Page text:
We sail 93 nautical miles to Banjul The Gambia. The Republic of Gambia is the smallest country on mainland Africa, surrounded by Senegal except for a small coast on the Atlantic Ocean in the west. It’s named for the Gambia River but at independence, the country chose to be differentiated from the river and to be correctly called The Gambia. Its size is almost 4000mi² (the size of Connecticut) with an estimated population of 1,700,000. Banjul, the capital, is an island connected to the mainland by bridges and ferries. It is like entering another world, one that makes Senegal and previous ports havens of opportunity and wealth.
In 1965, The Gambia was granted independence from the United Kingdom and joined The Commonwealth. It shares historical roots with many other West African nations in the slave trade, which was key to the maintenance of this colony, first by the Portuguese and later by the British. Since independence, The Gambia has enjoyed relative stability, with the exception of a brief period of military rule in 1994. An agriculturally rich country, its economy is dominated by farming, fishing, and tourism. About a third of the population lives below the poverty line of US$1.25 a day. As I travel about, it looks to me a lot more live below this poverty line. There is no establish state religion, protected by the Constitution, but Islam is practiced by 90% of the population, the majority adhering to Sufi laws and traditions.
We arrived in the small commercial port of Banjul to drumming on wooden gourds, a type of flute, and a stringed instrument creating a joyous sound called mbalax. Everyone appears happy and welcoming. Security is everywhere and Jim and I approach a guard to ask questions. He is Malick the Soldier who wears a pin of his smiling President. He proudly informs us he is here to make us safe so next year we will return with our children. It is heart felt so I don’t point out this ship carries just old farts; it would loose the humor in translation. Malick is the first of many Gambians wishing for our “return next year” when it will be better. He offered to get us a similar pin and his eyes lit when I showed him the Gambian flag I carried for pictures. He represents optimism and pride. More our heartbreak when we exit this port.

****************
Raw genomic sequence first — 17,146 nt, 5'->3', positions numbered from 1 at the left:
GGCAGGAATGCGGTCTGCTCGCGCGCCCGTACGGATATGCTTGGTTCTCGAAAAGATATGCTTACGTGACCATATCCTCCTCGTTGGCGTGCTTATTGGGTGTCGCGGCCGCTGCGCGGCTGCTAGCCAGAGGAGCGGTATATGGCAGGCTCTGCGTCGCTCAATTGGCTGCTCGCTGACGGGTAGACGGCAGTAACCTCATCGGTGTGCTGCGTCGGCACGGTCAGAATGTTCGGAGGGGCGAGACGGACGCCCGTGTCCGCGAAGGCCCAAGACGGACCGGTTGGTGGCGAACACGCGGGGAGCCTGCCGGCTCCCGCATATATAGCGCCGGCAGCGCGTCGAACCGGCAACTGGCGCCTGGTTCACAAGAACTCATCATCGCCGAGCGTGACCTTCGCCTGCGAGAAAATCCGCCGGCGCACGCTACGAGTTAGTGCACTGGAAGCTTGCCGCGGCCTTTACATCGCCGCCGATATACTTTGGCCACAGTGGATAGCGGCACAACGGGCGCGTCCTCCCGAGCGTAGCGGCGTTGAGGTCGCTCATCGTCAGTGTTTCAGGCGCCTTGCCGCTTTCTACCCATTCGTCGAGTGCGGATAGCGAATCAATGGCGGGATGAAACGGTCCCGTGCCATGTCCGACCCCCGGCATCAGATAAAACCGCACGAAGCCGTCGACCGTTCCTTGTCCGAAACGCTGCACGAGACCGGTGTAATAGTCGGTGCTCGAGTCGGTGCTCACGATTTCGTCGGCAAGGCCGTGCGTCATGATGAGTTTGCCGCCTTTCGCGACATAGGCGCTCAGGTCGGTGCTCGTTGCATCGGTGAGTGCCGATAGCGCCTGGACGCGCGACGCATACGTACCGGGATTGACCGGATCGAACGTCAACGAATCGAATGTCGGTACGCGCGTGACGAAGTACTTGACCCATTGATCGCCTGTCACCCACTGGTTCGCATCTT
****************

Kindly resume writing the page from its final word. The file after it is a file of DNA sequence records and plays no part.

I easily arranged our tour via email with Christine Azar of Gambia Tours (Christine@gambiatours.gm). We meet our guide Baba and board a Swiss Army truck for our excursion some 30 miles inland. I soon understand our need for a high wheelbase, 4-wheel drive truck. Our tour is to the village of Makasutu and its sacred forest.
Outside port, what exists are the signs of dire poverty seen few places in the world: filth and garbage in the street, homeless sleeping and defecating in public, scrawny stray dogs, broken concrete, no sidewalks, poor roads some unpaved, unfinished buildings everywhere. The numerous taxis hint of certain death with their scrapes, dents, and broken windshields.
But alongside are happy people; endless billboards, many with a smiling President encouraging his people to avoid corruption or join the Orange mobile phone network; people in colorful garb; and messages of hope. The biggest sales efforts seem to be for cell phones, cars, and lottery tickets for a trip to the Haj. All items out of reach for 90% of the people of The Gambia.